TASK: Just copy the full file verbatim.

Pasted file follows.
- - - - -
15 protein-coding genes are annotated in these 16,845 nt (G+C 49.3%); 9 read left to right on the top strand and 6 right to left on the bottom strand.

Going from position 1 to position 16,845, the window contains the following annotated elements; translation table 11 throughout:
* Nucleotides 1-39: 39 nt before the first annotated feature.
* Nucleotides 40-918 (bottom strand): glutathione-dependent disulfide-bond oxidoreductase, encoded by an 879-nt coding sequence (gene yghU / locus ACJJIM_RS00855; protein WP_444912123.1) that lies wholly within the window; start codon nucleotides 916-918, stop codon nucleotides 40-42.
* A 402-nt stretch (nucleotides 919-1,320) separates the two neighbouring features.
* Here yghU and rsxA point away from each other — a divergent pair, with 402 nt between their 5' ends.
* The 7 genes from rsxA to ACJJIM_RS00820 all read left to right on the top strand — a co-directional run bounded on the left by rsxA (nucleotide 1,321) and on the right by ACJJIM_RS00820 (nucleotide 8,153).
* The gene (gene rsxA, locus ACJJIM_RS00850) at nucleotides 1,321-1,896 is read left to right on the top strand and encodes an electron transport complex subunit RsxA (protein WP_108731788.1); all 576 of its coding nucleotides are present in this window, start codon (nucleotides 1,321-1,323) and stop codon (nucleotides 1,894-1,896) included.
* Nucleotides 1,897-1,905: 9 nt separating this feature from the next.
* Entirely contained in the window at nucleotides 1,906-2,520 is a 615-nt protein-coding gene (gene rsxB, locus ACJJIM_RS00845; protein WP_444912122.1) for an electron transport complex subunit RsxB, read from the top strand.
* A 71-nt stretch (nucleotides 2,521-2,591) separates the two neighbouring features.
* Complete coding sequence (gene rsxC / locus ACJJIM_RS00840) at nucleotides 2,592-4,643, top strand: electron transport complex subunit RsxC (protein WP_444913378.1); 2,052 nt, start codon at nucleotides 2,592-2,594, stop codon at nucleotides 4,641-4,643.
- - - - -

15 protein-coding genes are annotated in these 16,845 nt (G+C 49.3%); 9 read left to right on the top strand and 6 right to left on the bottom strand.

Going from position 1 to position 16,845, the window contains the following annotated elements; translation table 11 throughout:
* Nucleotides 1-39: 39 nt before the first annotated feature.
* Nucleotides 40-918 (bottom strand): glutathione-dependent disulfide-bond oxidoreductase, encoded by an 879-nt coding sequence (gene yghU / locus ACJJIM_RS00855; protein WP_444912123.1) that lies wholly within the window; start codon nucleotides 916-918, stop codon nucleotides 40-42.
* A 402-nt stretch (nucleotides 919-1,320) separates the two neighbouring features.
* Here yghU and rsxA point away from each other — a divergent pair, with 402 nt between their 5' ends.
* The 7 genes from rsxA to ACJJIM_RS00820 all read left to right on the top strand — a co-directional run bounded on the left by rsxA (nucleotide 1,321) and on the right by ACJJIM_RS00820 (nucleotide 8,153).
* The gene (gene rsxA, locus ACJJIM_RS00850) at nucleotides 1,321-1,896 is read left to right on the top strand and encodes an electron transport complex subunit RsxA (protein WP_108731788.1); all 576 of its coding nucleotides are present in this window, start codon (nucleotides 1,321-1,323) and stop codon (nucleotides 1,894-1,896) included.
* Nucleotides 1,897-1,905: 9 nt separating this feature from the next.
* Entirely contained in the window at nucleotides 1,906-2,520 is a 615-nt protein-coding gene (gene rsxB, locus ACJJIM_RS00845; protein WP_444912122.1) for an electron transport complex subunit RsxB, read from the top strand.
* A 71-nt stretch (nucleotides 2,521-2,591) separates the two neighbouring features.
* Complete coding sequence (gene rsxC / locus ACJJIM_RS00840) at nucleotides 2,592-4,643, top strand: electron transport complex subunit RsxC (protein WP_444913378.1); 2,052 nt, start codon at nucleotides 2,592-2,594, stop codon at nucleotides 4,641-4,643.